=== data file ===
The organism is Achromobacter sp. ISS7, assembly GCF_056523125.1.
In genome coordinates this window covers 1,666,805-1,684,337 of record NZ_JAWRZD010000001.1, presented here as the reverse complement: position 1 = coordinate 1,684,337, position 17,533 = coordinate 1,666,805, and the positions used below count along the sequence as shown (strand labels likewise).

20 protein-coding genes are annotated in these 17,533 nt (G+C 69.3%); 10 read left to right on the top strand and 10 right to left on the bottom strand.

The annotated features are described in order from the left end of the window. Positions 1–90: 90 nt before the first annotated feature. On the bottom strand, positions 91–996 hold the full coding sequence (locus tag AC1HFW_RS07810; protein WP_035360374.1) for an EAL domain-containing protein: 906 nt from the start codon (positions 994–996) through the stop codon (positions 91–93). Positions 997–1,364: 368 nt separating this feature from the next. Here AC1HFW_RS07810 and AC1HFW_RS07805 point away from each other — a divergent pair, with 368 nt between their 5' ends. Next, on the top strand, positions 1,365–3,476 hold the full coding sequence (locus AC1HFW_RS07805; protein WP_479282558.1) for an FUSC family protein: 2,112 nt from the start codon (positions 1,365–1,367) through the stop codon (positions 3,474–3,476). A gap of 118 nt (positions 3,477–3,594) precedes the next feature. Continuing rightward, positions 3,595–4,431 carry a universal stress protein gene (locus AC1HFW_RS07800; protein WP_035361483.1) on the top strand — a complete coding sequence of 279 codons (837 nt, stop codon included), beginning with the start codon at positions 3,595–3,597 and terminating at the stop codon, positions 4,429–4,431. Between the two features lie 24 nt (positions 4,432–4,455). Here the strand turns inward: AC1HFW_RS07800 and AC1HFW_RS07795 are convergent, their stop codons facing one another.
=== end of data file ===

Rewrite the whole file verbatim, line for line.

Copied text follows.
The organism is Achromobacter sp. ISS7, assembly GCF_056523125.1.
In genome coordinates this window covers 1,666,805-1,684,337 of record NZ_JAWRZD010000001.1, presented here as the reverse complement: position 1 = coordinate 1,684,337, position 17,533 = coordinate 1,666,805, and the positions used below count along the sequence as shown (strand labels likewise).

20 protein-coding genes are annotated in these 17,533 nt (G+C 69.3%); 10 read left to right on the top strand and 10 right to left on the bottom strand.

The annotated features are described in order from the left end of the window. Positions 1–90: 90 nt before the first annotated feature. On the bottom strand, positions 91–996 hold the full coding sequence (locus tag AC1HFW_RS07810; protein WP_035360374.1) for an EAL domain-containing protein: 906 nt from the start codon (positions 994–996) through the stop codon (positions 91–93). Positions 997–1,364: 368 nt separating this feature from the next. Here AC1HFW_RS07810 and AC1HFW_RS07805 point away from each other — a divergent pair, with 368 nt between their 5' ends. Next, on the top strand, positions 1,365–3,476 hold the full coding sequence (locus AC1HFW_RS07805; protein WP_479282558.1) for an FUSC family protein: 2,112 nt from the start codon (positions 1,365–1,367) through the stop codon (positions 3,474–3,476). A gap of 118 nt (positions 3,477–3,594) precedes the next feature. Continuing rightward, positions 3,595–4,431 carry a universal stress protein gene (locus AC1HFW_RS07800; protein WP_035361483.1) on the top strand — a complete coding sequence of 279 codons (837 nt, stop codon included), beginning with the start codon at positions 3,595–3,597 and terminating at the stop codon, positions 4,429–4,431. Between the two features lie 24 nt (positions 4,432–4,455). Here the strand turns inward: AC1HFW_RS07800 and AC1HFW_RS07795 are convergent, their stop codons facing one another.